Temperature dependence of solubility for several solids. Source: http://wps.prenhall.com

Many solids are more soluble in hot water than cold. Heating the solution will cause the lead nitrate to dissolve completely so that it can slowly crystallize as it cools, which forms large crystals.


Note: do this lab individually.
Prepare solutions
  1. Tare a 250 or 300 mL Erlenmeyer flask labeled “lead nitrate”. Add approximately 0.3 g of lead nitrate to the flask. Record the exact mass on the worksheet.
  2. Measure out 100 mL of deionized water (DI H2O) with a graduated cylinder. Pour the water into the flask containing the solid lead nitrate. Swirl to dissolve.
  3. Repeat this procedure with another flask for the Potassium Iodide.
  4. Add a few drops of 0.5 M hydrochloric acid to each solution.
Form Crystalline Lead Iodide
  1. Add the lead nitrate to the potassium iodide one drop at a time, swirling to dissolve after each drop. How many drops can dissolve? Once the yellow clouds start to form and will not dissolve when swirling, pour in the remainder of the lead nitrate. Record your observations.
  2. Prepare a hot water bath with a Bunsen burner, a ring stand, a ring, a wire mesh, and an 800 mL or 1000 mL beaker – similar to the picture to the right. Alternatively, you can use a tripod instead of the ring stand and ring. Put approximately 500 mL of water in the beaker, then heat the water up to boiling. (Hint: If you read through these instructions before coming to lab, you will probably start with this step so you do not have to wait for your water to heat up.)
  3. Carefully place the Erlenmeyer flask containing the lead iodide in the hot water bath. Heat the lead iodide solution up to about 80oC or until the lead iodide dissolves. Record your observations.
  4. Once the lead iodide has completely dissolved, remove the Erlenmeyer flask from the hot water bath. Set it on the bench top and watch the crystals form. Wait about half an hour for the crystals to precipitate slowly at room temperature. (The longer you wait, the nicer your crystals will look.) Record your observations. This may take a few minutes, so while you’re waiting, you should work on cleaning up the hot water bath, completing the worksheet, inventorying your glassware, and preparing for the next steps:
    • Prepare an ice bath. With the same 800 mL beaker, fill it about halfway with ice and water.
    • Obtain a Büchner funnel, a filter flask, and an appropriately sized piece of filter paper. Record the mass of the filter paper.
    • Set up a filter system like the one shown to the left. Wet the filter paper with a few mLs of water so that it sticks to the bottom of the funnel.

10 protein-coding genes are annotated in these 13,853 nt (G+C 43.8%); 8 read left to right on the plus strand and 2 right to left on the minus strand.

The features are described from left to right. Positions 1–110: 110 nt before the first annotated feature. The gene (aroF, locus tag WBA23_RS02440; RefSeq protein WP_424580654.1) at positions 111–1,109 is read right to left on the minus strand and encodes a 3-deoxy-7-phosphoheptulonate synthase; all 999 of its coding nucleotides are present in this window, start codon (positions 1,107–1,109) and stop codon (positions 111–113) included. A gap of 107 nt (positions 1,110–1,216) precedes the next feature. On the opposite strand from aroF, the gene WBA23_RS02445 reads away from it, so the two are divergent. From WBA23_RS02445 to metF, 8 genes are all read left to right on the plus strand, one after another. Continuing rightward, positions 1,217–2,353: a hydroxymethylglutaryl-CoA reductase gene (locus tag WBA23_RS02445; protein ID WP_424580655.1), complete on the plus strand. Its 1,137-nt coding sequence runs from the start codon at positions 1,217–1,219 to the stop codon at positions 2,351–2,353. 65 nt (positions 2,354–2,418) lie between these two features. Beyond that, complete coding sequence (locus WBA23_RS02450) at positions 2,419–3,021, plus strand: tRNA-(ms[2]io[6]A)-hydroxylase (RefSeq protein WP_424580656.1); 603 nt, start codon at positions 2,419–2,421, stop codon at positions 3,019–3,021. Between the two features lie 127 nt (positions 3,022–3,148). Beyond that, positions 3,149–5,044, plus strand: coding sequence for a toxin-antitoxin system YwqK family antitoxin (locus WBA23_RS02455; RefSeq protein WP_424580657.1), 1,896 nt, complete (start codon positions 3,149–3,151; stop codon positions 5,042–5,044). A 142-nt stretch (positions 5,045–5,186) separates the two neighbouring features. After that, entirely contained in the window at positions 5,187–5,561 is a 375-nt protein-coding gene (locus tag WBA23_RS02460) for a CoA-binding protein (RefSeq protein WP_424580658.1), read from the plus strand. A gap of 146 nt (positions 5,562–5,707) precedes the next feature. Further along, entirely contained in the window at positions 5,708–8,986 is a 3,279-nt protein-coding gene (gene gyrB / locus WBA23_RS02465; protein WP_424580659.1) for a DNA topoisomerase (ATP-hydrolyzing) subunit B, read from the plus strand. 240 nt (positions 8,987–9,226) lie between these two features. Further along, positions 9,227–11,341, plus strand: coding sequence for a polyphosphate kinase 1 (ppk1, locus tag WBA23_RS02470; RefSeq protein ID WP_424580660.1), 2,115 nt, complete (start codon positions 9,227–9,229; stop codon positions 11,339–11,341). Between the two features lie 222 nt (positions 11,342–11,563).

5. After you have waited about half an hour, put the flask into the ice bath for about ten minutes.
  6. After that, turn on the vacuum source and pour the crystals and solution into the Büchner funnel. Use a few mLs of ice water to rinse away any crystals that may have stuck to the sides of the flask.
  7. Turn off the vacuum source once the crystals and paper appear dry.
  8. Weigh the filter paper and crystals on a tared watch glass. Record the mass on your worksheet and calculate the final mass of crystals.
  9. Ask your instructor or TA to check your data and observations before you clean up or leave.
Clean up

Pour the filtrate into the waste beaker labeled “lead iodide waste liquid.” Take a picture of your pretty crystals to show your roommate, then put the crystals and filter paper into the waste beaker labeled “solid lead iodide waste.” Pour hot water and ice baths down the sink. Rinse all glassware and return to them to where you found them.


Complete the worksheet. Turn in either a paper or digital copy. This article will help you with the conclusion question. Optional survey.

Introduction to chemistry lab

Welcome to the chemistry laboratory!

Before we get started, we need to cover a few topics:


Please read through the safety instructions. You are responsible for knowing this general information and working safely in the laboratory. You will receive more specific instructions before the start of lab each week.


You will be assigned a cabinet of glassware and hardware. You are responsible for ensuring that you start and end the semester with all of the right equipment. You will receive an inventory list to check over.

Scientific Measurements and Calculations

For your first lab activity, you will familiarize yourself with making scientific measurements and performing simple scientific calculations. The first lab activity is Penny Statistics.